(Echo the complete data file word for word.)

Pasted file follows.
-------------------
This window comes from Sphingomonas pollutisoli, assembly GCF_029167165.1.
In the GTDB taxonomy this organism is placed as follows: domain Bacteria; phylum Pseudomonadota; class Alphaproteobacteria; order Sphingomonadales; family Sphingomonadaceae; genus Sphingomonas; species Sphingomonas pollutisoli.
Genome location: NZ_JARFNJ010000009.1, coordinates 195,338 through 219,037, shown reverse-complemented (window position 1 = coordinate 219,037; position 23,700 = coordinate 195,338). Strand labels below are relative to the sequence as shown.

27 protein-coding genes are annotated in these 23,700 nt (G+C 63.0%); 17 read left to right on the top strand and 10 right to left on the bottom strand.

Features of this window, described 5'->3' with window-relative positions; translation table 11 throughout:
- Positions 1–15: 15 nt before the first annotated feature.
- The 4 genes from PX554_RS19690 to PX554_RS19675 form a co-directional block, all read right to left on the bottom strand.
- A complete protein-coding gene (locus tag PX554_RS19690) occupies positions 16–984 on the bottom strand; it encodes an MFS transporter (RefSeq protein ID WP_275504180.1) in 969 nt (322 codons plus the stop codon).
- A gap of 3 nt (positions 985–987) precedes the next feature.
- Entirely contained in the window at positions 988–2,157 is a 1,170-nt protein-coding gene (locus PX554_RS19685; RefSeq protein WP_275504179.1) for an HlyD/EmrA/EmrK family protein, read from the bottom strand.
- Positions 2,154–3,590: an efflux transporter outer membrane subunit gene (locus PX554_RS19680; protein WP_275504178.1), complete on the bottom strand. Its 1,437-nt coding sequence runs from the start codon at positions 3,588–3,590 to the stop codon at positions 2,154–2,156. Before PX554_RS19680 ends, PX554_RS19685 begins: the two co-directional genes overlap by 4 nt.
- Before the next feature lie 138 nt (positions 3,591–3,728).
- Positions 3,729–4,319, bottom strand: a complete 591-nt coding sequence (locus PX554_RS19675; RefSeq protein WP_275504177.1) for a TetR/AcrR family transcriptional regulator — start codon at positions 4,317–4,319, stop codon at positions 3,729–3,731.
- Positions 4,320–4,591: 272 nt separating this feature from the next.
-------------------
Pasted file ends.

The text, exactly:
This window comes from Sphingomonas pollutisoli, assembly GCF_029167165.1.
In the GTDB taxonomy this organism is placed as follows: domain Bacteria; phylum Pseudomonadota; class Alphaproteobacteria; order Sphingomonadales; family Sphingomonadaceae; genus Sphingomonas; species Sphingomonas pollutisoli.
Genome location: NZ_JARFNJ010000009.1, coordinates 195,338 through 219,037, shown reverse-complemented (window position 1 = coordinate 219,037; position 23,700 = coordinate 195,338). Strand labels below are relative to the sequence as shown.

27 protein-coding genes are annotated in these 23,700 nt (G+C 63.0%); 17 read left to right on the top strand and 10 right to left on the bottom strand.

Features of this window, described 5'->3' with window-relative positions; translation table 11 throughout:
- Positions 1–15: 15 nt before the first annotated feature.
- The 4 genes from PX554_RS19690 to PX554_RS19675 form a co-directional block, all read right to left on the bottom strand.
- A complete protein-coding gene (locus tag PX554_RS19690) occupies positions 16–984 on the bottom strand; it encodes an MFS transporter (RefSeq protein ID WP_275504180.1) in 969 nt (322 codons plus the stop codon).
- A gap of 3 nt (positions 985–987) precedes the next feature.
- Entirely contained in the window at positions 988–2,157 is a 1,170-nt protein-coding gene (locus PX554_RS19685; RefSeq protein WP_275504179.1) for an HlyD/EmrA/EmrK family protein, read from the bottom strand.
- Positions 2,154–3,590: an efflux transporter outer membrane subunit gene (locus PX554_RS19680; protein WP_275504178.1), complete on the bottom strand. Its 1,437-nt coding sequence runs from the start codon at positions 3,588–3,590 to the stop codon at positions 2,154–2,156. Before PX554_RS19680 ends, PX554_RS19685 begins: the two co-directional genes overlap by 4 nt.
- Before the next feature lie 138 nt (positions 3,591–3,728).
- Positions 3,729–4,319, bottom strand: a complete 591-nt coding sequence (locus PX554_RS19675; RefSeq protein WP_275504177.1) for a TetR/AcrR family transcriptional regulator — start codon at positions 4,317–4,319, stop codon at positions 3,729–3,731.
- Positions 4,320–4,591: 272 nt separating this feature from the next.